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Loss of immiscible nitrogen from metallic melt explains Earth’s missing nitrogen

J. Liu1,

1Department of Earth and Environmental Sciences, Michigan State University, MI 48824, USA

S.M. Dorfman1,

1Department of Earth and Environmental Sciences, Michigan State University, MI 48824, USA

M. Lv1,

1Department of Earth and Environmental Sciences, Michigan State University, MI 48824, USA

J. Li2,

2Department of Earth and Environmental Sciences, University of Michigan, MI 48109, USA

F. Zhu2,

2Department of Earth and Environmental Sciences, University of Michigan, MI 48109, USA

Y. Kono3,4

3HPCAT, Geophysical Laboratory, Carnegie Institution of Washington, IL 60439, USA
4Geodynamics Research Center, Ehime University, Ehime 790-8577, Japan

Affiliations  |  Corresponding Author  |  Cite as  |  Funding information

Liu, J., Dorfman, S.M., Lv, M., Li, J., Zhu, F., Kono, Y. (2019) Loss of immiscible nitrogen from metallic melt explains Earth’s missing nitrogen. Geochem. Persp. Let. 11, 18–22.

S.M. Dorfman acknowledges funding from Michigan State University, the Sloan Foundation’s Deep Carbon Observatory, and NSF EAR-1751664.

Geochemical Perspectives Letters v11  |  doi: 10.7185/geochemlet.1919
Received 2 January 2019  |  Accepted 8 June 2019  |  Published 30 July 2019
Copyright © The Authors

Published by the European Association of Geochemistry
under Creative Commons License CC BY-NC-ND 4.0




Figure 1 Representative X-ray radiographic images showing the evolution of the miscibility gap in Fe-N-C system under high pressure and high temperature conditions (run 4-17). This in situ X-ray radiography experiment starts at 0.4 GPa with Fe3N as the starting material. (a) The sample is below solidus at 0.4 GPa and 1483 K. (b) Around 1729 K, immiscible N-rich supercritical fluid coexists with metallic liquid. (c) At higher temperatures, N-rich supercritical fluid partially dissolves into metallic liquid. (d) Lowering temperature re-exsolves N-rich supercritical fluid from metallic liquid. The corresponding movie is shown in Video S-1.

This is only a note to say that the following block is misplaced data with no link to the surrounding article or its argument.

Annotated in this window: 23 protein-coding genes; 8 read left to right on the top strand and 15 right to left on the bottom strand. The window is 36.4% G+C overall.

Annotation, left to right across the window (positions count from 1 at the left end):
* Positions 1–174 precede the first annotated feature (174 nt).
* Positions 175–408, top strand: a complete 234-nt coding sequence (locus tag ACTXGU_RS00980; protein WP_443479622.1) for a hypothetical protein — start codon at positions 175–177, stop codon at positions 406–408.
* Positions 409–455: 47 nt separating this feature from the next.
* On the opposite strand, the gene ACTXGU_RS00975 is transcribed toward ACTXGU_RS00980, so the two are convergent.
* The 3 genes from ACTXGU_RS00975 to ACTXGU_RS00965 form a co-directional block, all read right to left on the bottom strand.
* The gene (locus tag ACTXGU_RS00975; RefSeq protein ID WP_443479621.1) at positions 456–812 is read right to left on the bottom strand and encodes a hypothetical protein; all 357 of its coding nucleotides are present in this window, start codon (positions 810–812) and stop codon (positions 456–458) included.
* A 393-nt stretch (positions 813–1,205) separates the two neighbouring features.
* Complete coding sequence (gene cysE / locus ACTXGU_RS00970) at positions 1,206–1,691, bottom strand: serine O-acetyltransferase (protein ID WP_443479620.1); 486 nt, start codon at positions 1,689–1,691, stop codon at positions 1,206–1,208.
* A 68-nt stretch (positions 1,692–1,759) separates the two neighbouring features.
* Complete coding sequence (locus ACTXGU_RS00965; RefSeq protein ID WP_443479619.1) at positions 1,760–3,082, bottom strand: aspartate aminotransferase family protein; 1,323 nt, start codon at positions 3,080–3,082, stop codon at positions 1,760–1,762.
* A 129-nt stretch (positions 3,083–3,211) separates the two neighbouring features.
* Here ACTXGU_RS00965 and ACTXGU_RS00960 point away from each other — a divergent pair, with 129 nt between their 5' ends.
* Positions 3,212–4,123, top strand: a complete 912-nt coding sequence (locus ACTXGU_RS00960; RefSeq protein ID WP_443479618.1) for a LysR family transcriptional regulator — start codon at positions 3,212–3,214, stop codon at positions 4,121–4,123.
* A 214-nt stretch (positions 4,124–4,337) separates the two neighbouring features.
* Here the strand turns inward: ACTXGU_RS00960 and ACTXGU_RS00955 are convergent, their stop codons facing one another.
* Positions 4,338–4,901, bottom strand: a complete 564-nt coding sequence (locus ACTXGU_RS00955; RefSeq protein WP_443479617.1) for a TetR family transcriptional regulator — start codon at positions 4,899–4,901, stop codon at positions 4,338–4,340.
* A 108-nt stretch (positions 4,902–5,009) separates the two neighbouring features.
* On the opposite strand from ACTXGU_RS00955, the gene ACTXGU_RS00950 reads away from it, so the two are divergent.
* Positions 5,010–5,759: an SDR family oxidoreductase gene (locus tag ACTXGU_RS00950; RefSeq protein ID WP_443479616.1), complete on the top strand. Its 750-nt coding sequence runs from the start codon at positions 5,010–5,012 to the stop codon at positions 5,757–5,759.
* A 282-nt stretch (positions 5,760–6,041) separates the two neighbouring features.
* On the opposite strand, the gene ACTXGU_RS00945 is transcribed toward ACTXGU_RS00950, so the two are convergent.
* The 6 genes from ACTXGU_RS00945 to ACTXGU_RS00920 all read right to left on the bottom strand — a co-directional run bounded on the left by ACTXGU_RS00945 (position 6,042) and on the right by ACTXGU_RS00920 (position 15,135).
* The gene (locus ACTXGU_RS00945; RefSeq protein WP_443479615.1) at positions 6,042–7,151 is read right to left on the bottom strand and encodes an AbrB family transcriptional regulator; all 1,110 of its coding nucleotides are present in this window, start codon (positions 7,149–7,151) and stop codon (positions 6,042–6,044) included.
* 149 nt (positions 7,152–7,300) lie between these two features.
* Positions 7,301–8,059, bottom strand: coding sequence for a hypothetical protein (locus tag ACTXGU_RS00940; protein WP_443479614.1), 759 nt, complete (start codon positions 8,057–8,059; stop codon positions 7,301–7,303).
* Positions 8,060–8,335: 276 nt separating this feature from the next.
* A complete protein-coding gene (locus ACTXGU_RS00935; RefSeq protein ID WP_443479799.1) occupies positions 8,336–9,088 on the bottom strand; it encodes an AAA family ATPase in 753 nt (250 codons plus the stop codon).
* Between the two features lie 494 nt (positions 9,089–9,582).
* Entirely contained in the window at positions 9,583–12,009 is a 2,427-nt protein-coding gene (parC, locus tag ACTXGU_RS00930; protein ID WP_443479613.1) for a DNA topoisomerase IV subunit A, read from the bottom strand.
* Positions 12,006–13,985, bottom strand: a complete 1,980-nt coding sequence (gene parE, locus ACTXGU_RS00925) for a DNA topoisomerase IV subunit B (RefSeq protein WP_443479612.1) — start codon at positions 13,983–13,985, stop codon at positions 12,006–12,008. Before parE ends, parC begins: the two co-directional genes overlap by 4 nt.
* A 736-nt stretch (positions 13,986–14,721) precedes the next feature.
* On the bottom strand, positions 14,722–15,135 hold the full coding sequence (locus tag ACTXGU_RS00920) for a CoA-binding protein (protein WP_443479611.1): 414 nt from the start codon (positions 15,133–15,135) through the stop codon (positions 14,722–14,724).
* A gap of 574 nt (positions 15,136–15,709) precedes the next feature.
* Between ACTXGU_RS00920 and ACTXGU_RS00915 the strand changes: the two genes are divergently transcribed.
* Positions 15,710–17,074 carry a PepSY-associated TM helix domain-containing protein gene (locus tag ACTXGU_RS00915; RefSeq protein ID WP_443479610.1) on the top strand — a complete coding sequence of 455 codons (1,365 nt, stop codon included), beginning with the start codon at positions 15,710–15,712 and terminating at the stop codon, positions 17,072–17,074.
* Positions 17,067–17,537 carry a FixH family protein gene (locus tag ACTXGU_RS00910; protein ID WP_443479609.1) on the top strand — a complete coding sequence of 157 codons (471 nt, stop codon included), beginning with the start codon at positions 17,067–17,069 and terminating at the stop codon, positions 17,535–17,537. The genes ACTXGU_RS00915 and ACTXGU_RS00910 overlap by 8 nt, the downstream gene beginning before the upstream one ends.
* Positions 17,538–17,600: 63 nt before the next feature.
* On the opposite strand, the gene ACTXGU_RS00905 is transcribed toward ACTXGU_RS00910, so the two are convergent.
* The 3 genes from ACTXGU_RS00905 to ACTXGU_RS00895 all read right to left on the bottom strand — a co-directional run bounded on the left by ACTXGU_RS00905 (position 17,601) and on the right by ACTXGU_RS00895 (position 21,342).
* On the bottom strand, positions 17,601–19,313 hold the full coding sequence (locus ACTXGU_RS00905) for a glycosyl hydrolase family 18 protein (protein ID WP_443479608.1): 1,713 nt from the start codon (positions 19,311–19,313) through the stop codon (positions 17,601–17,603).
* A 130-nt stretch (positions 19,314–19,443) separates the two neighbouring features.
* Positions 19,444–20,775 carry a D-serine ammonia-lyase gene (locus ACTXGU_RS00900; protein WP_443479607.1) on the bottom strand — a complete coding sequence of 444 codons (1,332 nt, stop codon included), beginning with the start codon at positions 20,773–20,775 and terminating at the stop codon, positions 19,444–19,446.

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Figure 2 The pressure dependence of N solubility in Fe-N-C melt. The solid circles are for Fe-N starting materials; the open circles are for Fe-N-C starting materials. Symbol sizes are proportional to the temperatures (1400-2300 K) at which the experiments are quenched and colours indicate initial compositions (see legend). The blue and red curves are modelled N solubilities in Fe-N-C melt at 2000 K and 2300 K, respectively, from Speelmanns et al. (2018)

Speelmanns, I.M., Schmidt, M.W., Liebske, C. (2018) Nitrogen Solubility in Core Materials. Geophysical Research Letters 45, 7434–7443.

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Figure 3 The evolution of the BSE C/N ratio with the degree of re-equilibration between alloy and silicate melts during core formation. The blue curve is calculated at oxidised conditions (ΔIW-0.5 to ΔIW-1.0); the red curve is for reduced conditions (ΔIW-1.8 to ΔIW-2.2) and the black curve is for very reduced conditions (ΔIW-3.4 to ΔIW-3.6). The horizontal yellow bar marks the range of the estimated present BSE C/N ratio (Bergin et al., 2015

Bergin, E.A., Blake, G.A., Ciesla, F., Hirschmann, M.M., Li, J. (2015) Tracing the ingredients for a habitable earth from interstellar space through planet formation. Proceedings of the National Academy of Sciences 112, 8965–8970.

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